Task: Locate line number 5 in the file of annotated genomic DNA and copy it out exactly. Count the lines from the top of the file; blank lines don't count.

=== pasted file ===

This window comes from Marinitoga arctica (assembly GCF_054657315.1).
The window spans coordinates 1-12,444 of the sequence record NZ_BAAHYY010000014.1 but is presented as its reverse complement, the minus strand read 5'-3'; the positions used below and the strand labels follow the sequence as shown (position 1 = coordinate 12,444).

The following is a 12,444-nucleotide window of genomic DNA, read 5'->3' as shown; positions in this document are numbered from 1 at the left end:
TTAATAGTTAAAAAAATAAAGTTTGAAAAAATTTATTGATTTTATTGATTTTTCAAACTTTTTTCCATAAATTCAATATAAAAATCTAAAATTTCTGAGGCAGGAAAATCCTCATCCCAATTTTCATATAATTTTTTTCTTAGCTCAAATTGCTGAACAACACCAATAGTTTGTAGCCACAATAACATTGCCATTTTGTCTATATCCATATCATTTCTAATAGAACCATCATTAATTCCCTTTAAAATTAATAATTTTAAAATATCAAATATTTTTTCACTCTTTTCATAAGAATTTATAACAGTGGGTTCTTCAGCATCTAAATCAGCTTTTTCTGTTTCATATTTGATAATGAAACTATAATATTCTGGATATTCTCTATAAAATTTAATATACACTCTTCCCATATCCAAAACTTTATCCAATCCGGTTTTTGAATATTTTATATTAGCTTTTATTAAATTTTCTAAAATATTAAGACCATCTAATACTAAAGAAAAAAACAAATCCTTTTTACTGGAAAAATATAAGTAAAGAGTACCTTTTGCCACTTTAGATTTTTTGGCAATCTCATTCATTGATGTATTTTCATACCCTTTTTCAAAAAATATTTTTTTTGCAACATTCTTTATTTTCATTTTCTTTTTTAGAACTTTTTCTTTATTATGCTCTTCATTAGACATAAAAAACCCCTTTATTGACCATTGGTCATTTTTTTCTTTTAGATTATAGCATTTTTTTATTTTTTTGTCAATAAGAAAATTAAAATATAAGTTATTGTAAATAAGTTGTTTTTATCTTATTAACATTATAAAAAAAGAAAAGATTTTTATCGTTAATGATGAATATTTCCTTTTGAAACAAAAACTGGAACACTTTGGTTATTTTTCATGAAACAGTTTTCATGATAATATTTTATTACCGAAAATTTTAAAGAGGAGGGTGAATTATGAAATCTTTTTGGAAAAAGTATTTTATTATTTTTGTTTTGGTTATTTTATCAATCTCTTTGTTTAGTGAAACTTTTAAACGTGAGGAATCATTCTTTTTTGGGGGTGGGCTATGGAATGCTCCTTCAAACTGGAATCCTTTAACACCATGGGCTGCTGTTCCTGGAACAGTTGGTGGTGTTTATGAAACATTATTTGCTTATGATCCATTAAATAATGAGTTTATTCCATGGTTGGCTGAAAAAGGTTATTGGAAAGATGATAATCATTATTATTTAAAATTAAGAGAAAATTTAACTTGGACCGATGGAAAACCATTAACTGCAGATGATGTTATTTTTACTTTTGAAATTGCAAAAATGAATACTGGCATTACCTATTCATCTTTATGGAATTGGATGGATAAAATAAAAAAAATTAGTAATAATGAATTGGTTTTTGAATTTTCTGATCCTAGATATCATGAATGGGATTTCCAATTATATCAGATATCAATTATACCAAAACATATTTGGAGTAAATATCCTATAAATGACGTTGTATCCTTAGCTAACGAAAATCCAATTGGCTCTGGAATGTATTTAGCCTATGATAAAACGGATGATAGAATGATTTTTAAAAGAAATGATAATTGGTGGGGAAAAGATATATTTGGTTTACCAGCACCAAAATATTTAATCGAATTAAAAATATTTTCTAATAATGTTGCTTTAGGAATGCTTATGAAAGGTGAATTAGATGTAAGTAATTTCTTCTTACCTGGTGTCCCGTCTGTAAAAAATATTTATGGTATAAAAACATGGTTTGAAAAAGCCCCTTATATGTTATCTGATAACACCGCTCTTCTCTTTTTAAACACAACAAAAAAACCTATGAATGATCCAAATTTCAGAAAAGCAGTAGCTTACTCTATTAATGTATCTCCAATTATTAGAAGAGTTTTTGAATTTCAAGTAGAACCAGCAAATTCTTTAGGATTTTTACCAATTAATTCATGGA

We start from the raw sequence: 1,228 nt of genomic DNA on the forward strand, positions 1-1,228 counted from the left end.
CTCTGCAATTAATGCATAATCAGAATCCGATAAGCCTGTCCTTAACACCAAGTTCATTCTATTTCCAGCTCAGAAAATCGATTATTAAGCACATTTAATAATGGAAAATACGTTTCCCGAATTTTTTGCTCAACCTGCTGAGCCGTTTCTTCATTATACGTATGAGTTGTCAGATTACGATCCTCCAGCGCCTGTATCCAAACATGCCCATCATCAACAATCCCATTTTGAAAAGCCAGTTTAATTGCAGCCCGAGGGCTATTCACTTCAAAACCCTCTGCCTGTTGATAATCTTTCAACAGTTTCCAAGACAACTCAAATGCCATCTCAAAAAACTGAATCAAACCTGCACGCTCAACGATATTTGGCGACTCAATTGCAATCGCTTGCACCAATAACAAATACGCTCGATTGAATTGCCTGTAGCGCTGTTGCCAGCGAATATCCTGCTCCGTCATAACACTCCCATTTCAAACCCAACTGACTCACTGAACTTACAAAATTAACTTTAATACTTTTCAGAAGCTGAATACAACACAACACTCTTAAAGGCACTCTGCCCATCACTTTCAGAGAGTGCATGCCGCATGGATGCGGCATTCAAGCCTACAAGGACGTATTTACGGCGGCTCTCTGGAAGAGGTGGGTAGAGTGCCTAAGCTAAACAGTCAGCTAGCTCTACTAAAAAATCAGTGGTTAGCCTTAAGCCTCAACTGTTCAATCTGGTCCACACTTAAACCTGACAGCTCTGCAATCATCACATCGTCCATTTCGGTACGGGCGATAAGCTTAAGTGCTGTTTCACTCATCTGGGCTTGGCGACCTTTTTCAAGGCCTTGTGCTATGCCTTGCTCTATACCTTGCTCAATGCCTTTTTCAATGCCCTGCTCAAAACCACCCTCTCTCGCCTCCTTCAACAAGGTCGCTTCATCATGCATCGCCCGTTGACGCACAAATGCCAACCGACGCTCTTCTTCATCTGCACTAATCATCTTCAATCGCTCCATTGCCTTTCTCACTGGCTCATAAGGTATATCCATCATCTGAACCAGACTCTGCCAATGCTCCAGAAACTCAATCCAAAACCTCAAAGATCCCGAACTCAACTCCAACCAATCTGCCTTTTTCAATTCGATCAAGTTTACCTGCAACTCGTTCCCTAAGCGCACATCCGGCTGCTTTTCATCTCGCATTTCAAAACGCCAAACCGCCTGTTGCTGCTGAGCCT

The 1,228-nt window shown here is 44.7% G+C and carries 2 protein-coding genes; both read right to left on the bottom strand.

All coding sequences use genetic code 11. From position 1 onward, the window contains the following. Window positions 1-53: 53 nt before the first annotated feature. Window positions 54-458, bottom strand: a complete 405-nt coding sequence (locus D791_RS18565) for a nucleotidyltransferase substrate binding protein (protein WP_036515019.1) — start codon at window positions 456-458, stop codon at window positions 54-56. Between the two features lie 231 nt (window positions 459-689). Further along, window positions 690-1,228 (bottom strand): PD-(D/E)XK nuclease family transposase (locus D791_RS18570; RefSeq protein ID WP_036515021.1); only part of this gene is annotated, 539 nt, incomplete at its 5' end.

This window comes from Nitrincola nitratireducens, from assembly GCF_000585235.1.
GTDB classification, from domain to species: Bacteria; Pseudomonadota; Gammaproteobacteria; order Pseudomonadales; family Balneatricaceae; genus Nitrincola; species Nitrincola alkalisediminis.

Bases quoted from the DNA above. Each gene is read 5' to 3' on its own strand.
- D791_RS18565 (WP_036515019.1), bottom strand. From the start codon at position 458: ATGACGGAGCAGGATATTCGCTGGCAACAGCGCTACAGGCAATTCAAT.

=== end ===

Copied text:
We start from the raw sequence: 1,228 nt of genomic DNA on the forward strand, positions 1-1,228 counted from the left end.